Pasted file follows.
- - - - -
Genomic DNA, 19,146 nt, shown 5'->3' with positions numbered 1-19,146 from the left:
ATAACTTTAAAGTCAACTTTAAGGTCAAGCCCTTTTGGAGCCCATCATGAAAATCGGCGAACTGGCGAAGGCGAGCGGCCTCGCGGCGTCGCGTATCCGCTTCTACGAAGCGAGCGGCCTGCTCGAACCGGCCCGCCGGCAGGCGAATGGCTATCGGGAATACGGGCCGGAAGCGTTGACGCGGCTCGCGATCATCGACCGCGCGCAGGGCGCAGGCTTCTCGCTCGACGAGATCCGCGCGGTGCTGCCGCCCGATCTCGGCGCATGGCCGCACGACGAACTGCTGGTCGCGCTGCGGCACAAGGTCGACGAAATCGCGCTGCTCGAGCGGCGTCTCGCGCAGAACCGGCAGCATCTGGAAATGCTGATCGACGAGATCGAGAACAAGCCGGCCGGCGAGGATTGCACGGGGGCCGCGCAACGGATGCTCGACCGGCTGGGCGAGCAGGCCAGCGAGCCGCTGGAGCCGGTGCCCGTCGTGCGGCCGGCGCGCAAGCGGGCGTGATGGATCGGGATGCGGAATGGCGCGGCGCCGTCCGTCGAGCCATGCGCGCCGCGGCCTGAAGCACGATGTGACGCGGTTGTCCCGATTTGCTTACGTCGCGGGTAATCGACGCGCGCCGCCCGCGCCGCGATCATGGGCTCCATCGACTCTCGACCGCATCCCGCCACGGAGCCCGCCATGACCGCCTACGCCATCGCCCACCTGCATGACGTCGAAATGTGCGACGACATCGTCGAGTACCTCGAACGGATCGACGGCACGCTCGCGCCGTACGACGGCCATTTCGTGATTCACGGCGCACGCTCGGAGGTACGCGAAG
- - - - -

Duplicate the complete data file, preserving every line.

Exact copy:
Genomic DNA, 19,146 nt, shown 5'->3' with positions numbered 1-19,146 from the left:
ATAACTTTAAAGTCAACTTTAAGGTCAAGCCCTTTTGGAGCCCATCATGAAAATCGGCGAACTGGCGAAGGCGAGCGGCCTCGCGGCGTCGCGTATCCGCTTCTACGAAGCGAGCGGCCTGCTCGAACCGGCCCGCCGGCAGGCGAATGGCTATCGGGAATACGGGCCGGAAGCGTTGACGCGGCTCGCGATCATCGACCGCGCGCAGGGCGCAGGCTTCTCGCTCGACGAGATCCGCGCGGTGCTGCCGCCCGATCTCGGCGCATGGCCGCACGACGAACTGCTGGTCGCGCTGCGGCACAAGGTCGACGAAATCGCGCTGCTCGAGCGGCGTCTCGCGCAGAACCGGCAGCATCTGGAAATGCTGATCGACGAGATCGAGAACAAGCCGGCCGGCGAGGATTGCACGGGGGCCGCGCAACGGATGCTCGACCGGCTGGGCGAGCAGGCCAGCGAGCCGCTGGAGCCGGTGCCCGTCGTGCGGCCGGCGCGCAAGCGGGCGTGATGGATCGGGATGCGGAATGGCGCGGCGCCGTCCGTCGAGCCATGCGCGCCGCGGCCTGAAGCACGATGTGACGCGGTTGTCCCGATTTGCTTACGTCGCGGGTAATCGACGCGCGCCGCCCGCGCCGCGATCATGGGCTCCATCGACTCTCGACCGCATCCCGCCACGGAGCCCGCCATGACCGCCTACGCCATCGCCCACCTGCATGACGTCGAAATGTGCGACGACATCGTCGAGTACCTCGAACGGATCGACGGCACGCTCGCGCCGTACGACGGCCATTTCGTGATTCACGGCGCACGCTCGGAGGTACGCGAAG